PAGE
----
United States District Court, S.D. Mississippi, Western Division
ORDER AND FINAL JUDGMENT
TOM S. LEE, District Judge.
This court entered an opinion granting summary judgment to Lincoln County Sheriff Steve Rushing in his individual capacity on August 30, 2012. On February 10, 2014, the court entered summary judgment for Rushing in his official capacity and Lincoln County. There remain pending in this cause plaintiff Amber Ard's claims against Tim Miller, in his individual capacity. Presently before the court is a motion by Ard for entry of final judgment on the court's February 10, 2014 memorandum opinion and order granting the summary judgment motion of defendants Steve Rushing, in his official capacity, and Lincoln County, Mississippi. Defendants Rushing and Lincoln County advise they have no objection to the motion.
In his motion, plaintiff criticizes the court's "fail[ure] to enter an appealable final judgment' as required by Rules 54(a) and 58(a) of the Federal Rules of Civil Procedure." Rule 54(a) merely defines the term "judgment" as including "a decree and any order from which an appeal lies[, ]" and Rule 58(a) provides only that "[e]very judgment and amended judgment must be set out in a separate document[, ]" with certain exceptions. Neither of these rules addresses the situation presented here, i.e., where the court's order disposes of fewer than all claims or the claims against fewer than all parties. Contrary to plaintiff's apparent assumption, such a ruling does not end the action as to any claims or parties and is not appropriate for entry of a final judgment - separate or not - unless the court makes an express finding that there is no just reason for delay in entry of a judgment; and the court is not required to make such a finding. See Fed. R. Civ. Proc. 54(b). The applicable rule, Rule 54(b) (which plaintiff's motion does not even reference), states:
Judgment on Multiple Claims or Involving Multiple Parties. When an action presents more than one claim for relief-whether as a claim, counterclaim, crossclaim, or third-party claim-or when multiple parties are involved, the court may direct entry of a final judgment as to one or more, but fewer than all, claims or parties only if the court expressly determines that there is no just reason for delay. Otherwise, any order or other decision, however designated, that adjudicates fewer than all the claims or the rights and liabilities of fewer than all the parties does not end the action as to any of the claims or parties and may be revised at any time before the entry of a judgment adjudicating all the claims and all the parties' rights and liabilities.
This rule gives the district court considerable discretion in deciding whether final judgment should be entered where the court's ruling adjudicates claims as to fewer than all parties. See Knatt v. Hospital Serv. Dist. No. 1 of East Baton Rouge Parish , 327 Fed.App'x 472, 481 (5th Cir. May 12, 2009) (recognizing that "the court has great latitude on this issue"). While "[t]he rule was adopted to avoid the injustice to a party that would result from a delay in the appeal[, ]... it was not intended to overturn the settled rule against piecemeal appeals, ' nor should it be used routinely." F.D.I.C. v. McFarland, No. 05-30377, 2008 WL 162882, at *2 (5th Cir. Jan. 16, 2008) (citing Page v. Gulf Oil Corp. , 775 F.2d 1311, 1313 n.2 (5th Cir. 1985)). See also Brown v. Mississippi Valley State Univ. , 311 F.3d 328, 332 (5th Cir. 2002) ("Although Rule 54(b) requests should not be granted routinely, [i]t is left to the sound judicial discretion of the district court to determine the "appropriate time" when each final decision in a multiple claims action is ready for appeal.'") (quoting Curtiss-Wright Corp. v. General Elec. Co. , 446 U.S. 1, 8, 100 S.Ct. 1460, 64 L.Ed.2d 1 (1980)).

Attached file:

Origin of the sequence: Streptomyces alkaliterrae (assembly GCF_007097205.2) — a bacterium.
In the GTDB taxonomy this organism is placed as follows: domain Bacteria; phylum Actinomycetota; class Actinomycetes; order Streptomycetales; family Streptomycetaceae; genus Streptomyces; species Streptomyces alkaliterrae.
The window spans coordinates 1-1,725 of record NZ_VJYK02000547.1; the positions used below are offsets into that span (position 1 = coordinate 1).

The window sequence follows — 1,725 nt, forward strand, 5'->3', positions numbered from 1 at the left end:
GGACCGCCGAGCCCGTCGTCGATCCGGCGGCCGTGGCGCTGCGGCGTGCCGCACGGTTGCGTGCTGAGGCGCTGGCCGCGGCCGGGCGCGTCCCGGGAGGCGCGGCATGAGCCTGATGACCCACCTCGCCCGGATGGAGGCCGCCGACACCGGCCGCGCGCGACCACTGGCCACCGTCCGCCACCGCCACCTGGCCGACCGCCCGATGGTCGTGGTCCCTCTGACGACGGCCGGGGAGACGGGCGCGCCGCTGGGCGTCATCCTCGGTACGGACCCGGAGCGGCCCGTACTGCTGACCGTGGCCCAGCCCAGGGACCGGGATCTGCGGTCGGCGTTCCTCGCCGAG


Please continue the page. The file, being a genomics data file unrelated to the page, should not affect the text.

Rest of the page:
While the court may enter a 54(b) judgment sua sponte, it is not required to do so. Indeed, given that the purpose and effect of a Rule 54(b) certification and judgment is to make the court's ruling immediately appealable, and the recognition that this is something a party may or may not desire, it is typically the court's better course to await a request by a party for entry of judgment under Rule 54(b) rather than to proceed in the matter sua sponte.
Plaintiff Ard has indicated her desire for entry of a final judgment on her claims against Rushing and Lincoln County, and these defendants do not oppose her request. The court agrees in plaintiff's assessment that there is no just reason for delay in the entry of a final judgment and therefore, a final judgment will be entered as to these claims.
It is therefore ORDERED AND ADJUDGED that in accordance with this court's memorandum opinion and order dated August 30, 2012 and its further memorandum opinion and order entered February 10, 2013, plaintiff's claims in this cause against defendant Rushing, in his individual and ...